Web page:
Science inquiry and student diversity: Enhanced abilities and continuing difficulties after an instructional intervention

Okhee Lee, Cory Buxton, Scott Lewis, Kathryn LeRoy

Research output: Contribution to journalArticlepeer-review

Abstract

This study examines elementary students' abilities to conduct science inquiry through their participation in an instructional intervention over a school year. The study involved 25 third and fourth grade students from six elementary schools representing diverse linguistic and cultural groups. Prior to and at the completion of the intervention, the students participated in elicitation sessions as they conducted a semistructured inquiry task on evaporation. The results indicate that students demonstrated enhanced abilities with some aspects of the inquiry task, but continued to have difficulties with other aspects of the task even after instruction. Although students from all demographic subgroups showed substantial gains, students from non-mainstream and less privileged backgrounds in science showed greater gains in inquiry abilities than their more privileged counterparts. The results contribute to the emerging literature on designing learning environments that foster science inquiry of elementary students from diverse backgrounds.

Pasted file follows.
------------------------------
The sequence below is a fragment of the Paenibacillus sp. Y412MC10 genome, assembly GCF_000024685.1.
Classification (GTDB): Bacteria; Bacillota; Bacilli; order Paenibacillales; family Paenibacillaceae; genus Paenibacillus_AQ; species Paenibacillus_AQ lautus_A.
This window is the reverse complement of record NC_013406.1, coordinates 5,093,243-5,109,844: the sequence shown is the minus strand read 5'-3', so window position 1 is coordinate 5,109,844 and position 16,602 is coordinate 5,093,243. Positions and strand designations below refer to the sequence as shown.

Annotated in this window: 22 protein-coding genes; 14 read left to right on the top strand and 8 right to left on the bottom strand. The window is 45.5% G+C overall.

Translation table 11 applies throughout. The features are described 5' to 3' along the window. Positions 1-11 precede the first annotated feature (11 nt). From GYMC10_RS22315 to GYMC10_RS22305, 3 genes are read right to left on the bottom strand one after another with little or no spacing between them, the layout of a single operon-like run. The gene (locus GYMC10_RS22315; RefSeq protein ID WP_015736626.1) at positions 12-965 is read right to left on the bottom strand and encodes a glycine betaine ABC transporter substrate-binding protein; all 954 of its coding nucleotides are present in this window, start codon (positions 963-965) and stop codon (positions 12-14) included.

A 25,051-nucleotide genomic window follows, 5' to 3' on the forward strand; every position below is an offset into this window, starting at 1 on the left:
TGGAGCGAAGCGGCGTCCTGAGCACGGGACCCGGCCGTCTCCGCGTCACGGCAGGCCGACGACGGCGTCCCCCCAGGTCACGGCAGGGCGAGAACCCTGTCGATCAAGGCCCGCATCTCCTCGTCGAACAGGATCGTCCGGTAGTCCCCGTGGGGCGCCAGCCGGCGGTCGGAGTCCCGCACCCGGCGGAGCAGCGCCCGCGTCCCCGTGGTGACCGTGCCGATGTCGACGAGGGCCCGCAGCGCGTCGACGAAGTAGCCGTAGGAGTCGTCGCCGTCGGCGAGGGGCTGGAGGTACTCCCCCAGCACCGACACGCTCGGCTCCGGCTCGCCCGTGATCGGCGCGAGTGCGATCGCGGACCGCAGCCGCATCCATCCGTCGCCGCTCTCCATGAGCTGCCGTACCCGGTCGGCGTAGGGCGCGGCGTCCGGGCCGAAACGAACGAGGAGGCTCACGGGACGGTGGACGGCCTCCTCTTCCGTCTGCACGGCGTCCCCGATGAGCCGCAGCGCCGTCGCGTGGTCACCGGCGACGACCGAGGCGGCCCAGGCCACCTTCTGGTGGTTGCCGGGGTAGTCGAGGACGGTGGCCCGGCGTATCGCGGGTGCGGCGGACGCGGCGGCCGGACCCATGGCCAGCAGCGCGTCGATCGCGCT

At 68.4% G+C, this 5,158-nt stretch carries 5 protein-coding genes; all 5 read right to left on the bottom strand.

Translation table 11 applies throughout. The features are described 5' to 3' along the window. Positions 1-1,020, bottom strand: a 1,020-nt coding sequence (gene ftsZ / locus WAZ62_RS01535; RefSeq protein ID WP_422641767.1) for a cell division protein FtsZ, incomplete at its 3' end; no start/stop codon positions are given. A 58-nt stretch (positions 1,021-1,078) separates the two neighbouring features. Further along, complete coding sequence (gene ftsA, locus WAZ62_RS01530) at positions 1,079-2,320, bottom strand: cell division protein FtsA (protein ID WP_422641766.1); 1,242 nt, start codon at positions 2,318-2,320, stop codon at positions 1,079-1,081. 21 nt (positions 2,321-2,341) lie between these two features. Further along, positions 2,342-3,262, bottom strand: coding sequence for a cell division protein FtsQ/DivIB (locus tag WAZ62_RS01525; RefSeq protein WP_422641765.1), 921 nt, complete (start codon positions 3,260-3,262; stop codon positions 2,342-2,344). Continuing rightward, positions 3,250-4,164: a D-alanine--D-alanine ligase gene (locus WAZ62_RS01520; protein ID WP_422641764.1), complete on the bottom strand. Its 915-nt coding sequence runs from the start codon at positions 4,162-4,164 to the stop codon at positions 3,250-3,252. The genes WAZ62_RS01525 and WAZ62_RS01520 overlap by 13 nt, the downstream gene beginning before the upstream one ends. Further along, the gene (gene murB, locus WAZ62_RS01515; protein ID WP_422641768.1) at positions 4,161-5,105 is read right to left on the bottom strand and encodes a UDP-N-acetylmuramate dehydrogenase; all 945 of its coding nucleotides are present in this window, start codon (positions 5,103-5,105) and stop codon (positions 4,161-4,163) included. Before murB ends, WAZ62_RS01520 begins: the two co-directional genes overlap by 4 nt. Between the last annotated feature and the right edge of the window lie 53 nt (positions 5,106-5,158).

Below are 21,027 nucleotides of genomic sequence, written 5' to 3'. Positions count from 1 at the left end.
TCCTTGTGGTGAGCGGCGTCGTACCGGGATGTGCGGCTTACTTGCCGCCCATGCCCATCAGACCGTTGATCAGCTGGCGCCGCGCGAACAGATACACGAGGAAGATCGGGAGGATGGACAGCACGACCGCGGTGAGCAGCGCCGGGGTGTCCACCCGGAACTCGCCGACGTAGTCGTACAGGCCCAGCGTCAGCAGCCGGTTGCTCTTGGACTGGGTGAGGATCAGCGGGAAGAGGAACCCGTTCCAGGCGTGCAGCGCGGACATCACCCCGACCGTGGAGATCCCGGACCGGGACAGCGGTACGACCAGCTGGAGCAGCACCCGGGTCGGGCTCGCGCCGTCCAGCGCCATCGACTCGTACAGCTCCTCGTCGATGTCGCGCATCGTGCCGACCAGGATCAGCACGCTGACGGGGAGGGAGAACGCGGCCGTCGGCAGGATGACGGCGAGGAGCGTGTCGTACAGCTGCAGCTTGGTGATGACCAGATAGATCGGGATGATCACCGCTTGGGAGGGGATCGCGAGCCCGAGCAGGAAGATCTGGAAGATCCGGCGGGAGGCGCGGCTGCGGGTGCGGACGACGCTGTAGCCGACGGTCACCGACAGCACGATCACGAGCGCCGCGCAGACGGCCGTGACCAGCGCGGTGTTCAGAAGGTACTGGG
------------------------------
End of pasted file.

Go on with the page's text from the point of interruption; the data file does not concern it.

Original languageEnglish (US)
Pages (from-to)607-636
Number of pages30
JournalJournal of Research in Science Teaching
Volume43
Issue number7
DOIs
StatePublished - Sep 2006

ASJC Scopus subject areas

  • Education

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